A recipient of UNDP’s agricultural grants has launched commercial seed rice, which is expected to increase local rice production and reduce reliance on rice imports.
The Community of Hope Agriculture Project (CHAP) launched the commercial seed rice following a successful harvest in Montserrado County. The seed rice is part of the “I Love Liberian Rice” campaign to improve and scale up rice production in Liberia.
“We have come a long way in achieving this goal. Despite the many challenges including losing our crop twice due to flooding, hard work and resilience have landed us here,” says Robert Bimba Executive Director of CHAP.
Launching CHAP’s commercial rice seed, Vice President of Liberia Jewel Howard Taylor urged young people to take advantage of opportunities in the agriculture sector to ensure that Liberia is able to feed itself. “Eat what you grow and grow what you eat,” she stressed.
Madam Howard Taylor mentioned that the vision and the mission of the government is to see Liberia tackle food insecurity by removing politics from the agriculture sector. “It is time for all Liberians to unite and forge a common goal of turning our rich soil into massive possibilities for employment and better livelihood,” the Liberian Vice President noted.
She pledged the government’s commitment to ensure that farmers are equipped with adequate tools and incentives to spur growth in the agriculture sector, noting that ways must be found to make the price for Liberian rice more affordable to everyone.
“We take note of the challenges related to land issues, proper storage, and floods but are excited to see that despite all of these challenges, CHAP has been able to turn what seemed to be a little opportunity into what could become a big investment,” the VP emphasized.
CHAP is one of eight agricultural organizations awarded grants by UNDP’s Livelihood and Employment Project in 2021 to develop innovative, sustainable and viable agricultural initiatives to boost agricultural production.
The five-year project is being undertaken in partnership with the Ministry of Commerce and Industry (MOCI) and the Ministry of Agriculture (MOA) and seeks to engage poor and vulnerable people in socioeconomic activities that generate income and improve their livelihoods. It targets women, youth and persons living with disabilities who are often at the worst end of the economic ladder.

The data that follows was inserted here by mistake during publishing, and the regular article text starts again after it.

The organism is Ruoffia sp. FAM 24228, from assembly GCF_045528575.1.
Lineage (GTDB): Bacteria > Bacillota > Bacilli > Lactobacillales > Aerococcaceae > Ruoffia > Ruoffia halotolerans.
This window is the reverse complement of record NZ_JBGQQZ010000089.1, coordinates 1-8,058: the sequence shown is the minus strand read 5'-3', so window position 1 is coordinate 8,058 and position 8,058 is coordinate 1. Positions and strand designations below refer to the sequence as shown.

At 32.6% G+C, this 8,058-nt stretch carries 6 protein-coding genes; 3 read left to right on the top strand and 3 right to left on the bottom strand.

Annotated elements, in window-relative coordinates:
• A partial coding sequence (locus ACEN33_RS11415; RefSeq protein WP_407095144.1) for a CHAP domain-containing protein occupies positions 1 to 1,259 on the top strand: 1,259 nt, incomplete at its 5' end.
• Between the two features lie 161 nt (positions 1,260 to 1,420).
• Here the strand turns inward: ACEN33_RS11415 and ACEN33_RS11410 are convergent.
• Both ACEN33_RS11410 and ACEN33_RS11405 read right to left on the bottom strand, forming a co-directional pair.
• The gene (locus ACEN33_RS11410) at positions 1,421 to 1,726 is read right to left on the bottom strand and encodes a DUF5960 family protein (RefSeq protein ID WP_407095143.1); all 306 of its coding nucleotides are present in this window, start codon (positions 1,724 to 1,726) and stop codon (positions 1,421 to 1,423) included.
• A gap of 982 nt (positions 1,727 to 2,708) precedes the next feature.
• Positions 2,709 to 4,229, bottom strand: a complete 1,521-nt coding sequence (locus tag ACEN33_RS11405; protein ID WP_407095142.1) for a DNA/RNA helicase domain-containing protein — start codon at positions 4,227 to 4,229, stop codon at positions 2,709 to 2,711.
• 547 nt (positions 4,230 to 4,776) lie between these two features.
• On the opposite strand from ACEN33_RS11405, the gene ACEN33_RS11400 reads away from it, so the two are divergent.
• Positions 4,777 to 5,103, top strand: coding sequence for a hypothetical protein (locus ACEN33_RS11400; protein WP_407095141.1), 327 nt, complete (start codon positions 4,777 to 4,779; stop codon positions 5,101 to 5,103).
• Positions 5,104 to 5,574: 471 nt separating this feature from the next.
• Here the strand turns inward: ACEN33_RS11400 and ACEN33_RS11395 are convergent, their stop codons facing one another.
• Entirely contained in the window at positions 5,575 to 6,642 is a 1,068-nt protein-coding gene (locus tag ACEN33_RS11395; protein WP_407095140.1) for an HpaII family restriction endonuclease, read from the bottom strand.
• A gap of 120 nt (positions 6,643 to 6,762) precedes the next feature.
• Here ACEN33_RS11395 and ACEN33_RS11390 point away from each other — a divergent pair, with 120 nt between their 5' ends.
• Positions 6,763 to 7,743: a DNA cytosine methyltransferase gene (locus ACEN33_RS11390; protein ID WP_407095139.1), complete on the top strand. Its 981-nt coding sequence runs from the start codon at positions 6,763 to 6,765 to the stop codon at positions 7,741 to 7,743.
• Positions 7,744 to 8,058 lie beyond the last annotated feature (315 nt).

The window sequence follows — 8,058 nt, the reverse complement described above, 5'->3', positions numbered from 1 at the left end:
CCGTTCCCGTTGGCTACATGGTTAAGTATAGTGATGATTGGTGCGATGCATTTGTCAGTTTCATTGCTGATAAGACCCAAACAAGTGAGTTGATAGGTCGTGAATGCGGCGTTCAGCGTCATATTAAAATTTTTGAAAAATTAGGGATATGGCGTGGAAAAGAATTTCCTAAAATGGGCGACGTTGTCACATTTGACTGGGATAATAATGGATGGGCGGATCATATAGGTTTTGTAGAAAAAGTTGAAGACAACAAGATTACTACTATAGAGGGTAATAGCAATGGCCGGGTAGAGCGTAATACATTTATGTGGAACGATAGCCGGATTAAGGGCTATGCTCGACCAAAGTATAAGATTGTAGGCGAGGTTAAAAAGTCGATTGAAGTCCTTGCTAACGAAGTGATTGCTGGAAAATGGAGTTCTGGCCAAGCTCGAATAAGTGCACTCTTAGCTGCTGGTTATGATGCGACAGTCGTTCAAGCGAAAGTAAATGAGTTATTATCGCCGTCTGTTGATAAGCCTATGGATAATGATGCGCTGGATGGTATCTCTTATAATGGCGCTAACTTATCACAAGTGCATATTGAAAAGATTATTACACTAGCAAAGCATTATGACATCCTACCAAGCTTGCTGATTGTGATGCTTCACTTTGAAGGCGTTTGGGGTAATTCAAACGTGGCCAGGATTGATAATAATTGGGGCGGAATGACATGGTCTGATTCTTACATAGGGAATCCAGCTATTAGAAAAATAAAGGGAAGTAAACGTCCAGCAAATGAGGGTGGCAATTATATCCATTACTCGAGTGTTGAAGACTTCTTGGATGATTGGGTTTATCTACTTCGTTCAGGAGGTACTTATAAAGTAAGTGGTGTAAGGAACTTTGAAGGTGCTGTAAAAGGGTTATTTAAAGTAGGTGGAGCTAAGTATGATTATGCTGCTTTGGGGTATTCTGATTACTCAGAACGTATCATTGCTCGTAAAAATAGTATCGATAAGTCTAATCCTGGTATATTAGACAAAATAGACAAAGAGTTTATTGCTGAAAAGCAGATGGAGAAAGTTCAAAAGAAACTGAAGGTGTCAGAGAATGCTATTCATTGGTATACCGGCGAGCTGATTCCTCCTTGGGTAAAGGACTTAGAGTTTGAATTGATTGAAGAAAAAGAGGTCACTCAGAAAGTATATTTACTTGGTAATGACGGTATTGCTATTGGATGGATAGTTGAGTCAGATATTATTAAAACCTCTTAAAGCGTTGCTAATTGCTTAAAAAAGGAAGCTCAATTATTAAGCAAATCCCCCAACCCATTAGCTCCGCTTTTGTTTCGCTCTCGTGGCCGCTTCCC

The organization planted seed rice for lowland agro-ecological zones on 5 hectares of land in Montserrado county using a technology known as System of Rice Intensification (SRI).
CHAP is a focal organization of the System of Rice Intensification and the national executing entity for climate resilient rice production. Its current harvest will be able to provide commercial seed to 400 small-scale farmers from the current harvest. They will expand production to 100 hectares in Montserrado producing three crops of seed every year.
CHAP is a lead promoter of the System of Rice Intensification (SRI) principles, which embrace sustainable agricultural production techniques that do not degrade the environments. The effort is intended to make farming a more profitable business for smallholder farmers.
Also speaking at the launch, UNDP Resident Representative Stephen Rodriques stressed the need to scale up support to small farmers and cooperatives as part of efforts to eliminate extreme poverty, and end hunger and malnutrition in Liberia.
“Making quality farm inputs available can play a major role in spurring development, reducing food insufficiency and poverty, by providing work to the unemployed men, women and youth of the country,” said Rodriques.
He said the country should invest in research and extension systems in order to drive agricultural transformation and ensure that households have access to good agriculture inputs that can produce enough, high quality nutritious food.
“We must empower local farmers to use climate-smart agricultural practices like the rice intensification technology that has been used to produce this batch of seed rice in order to safeguard farmer investments from climate change,” the UNDP Resident Representative noted.
Mr. Rodriques said UNDP is committed to putting more investment into this program, which shows the importance of small farmers. ‘I am excited to see how CHAP has been able to use a small grant to achieve something big’.
The agriculture sector in Liberia is largely undeveloped and with low yields due to several factors, including under-investment, limited access to affordable inputs and implements, and proper storage facilities.
Despite having the highest annual per capita consumption of rice (133Kg/year) in Africa, Liberia only produces 40% of its local rice needs, importing 300,000 metric tons a year, at a cost of US$ 200 million.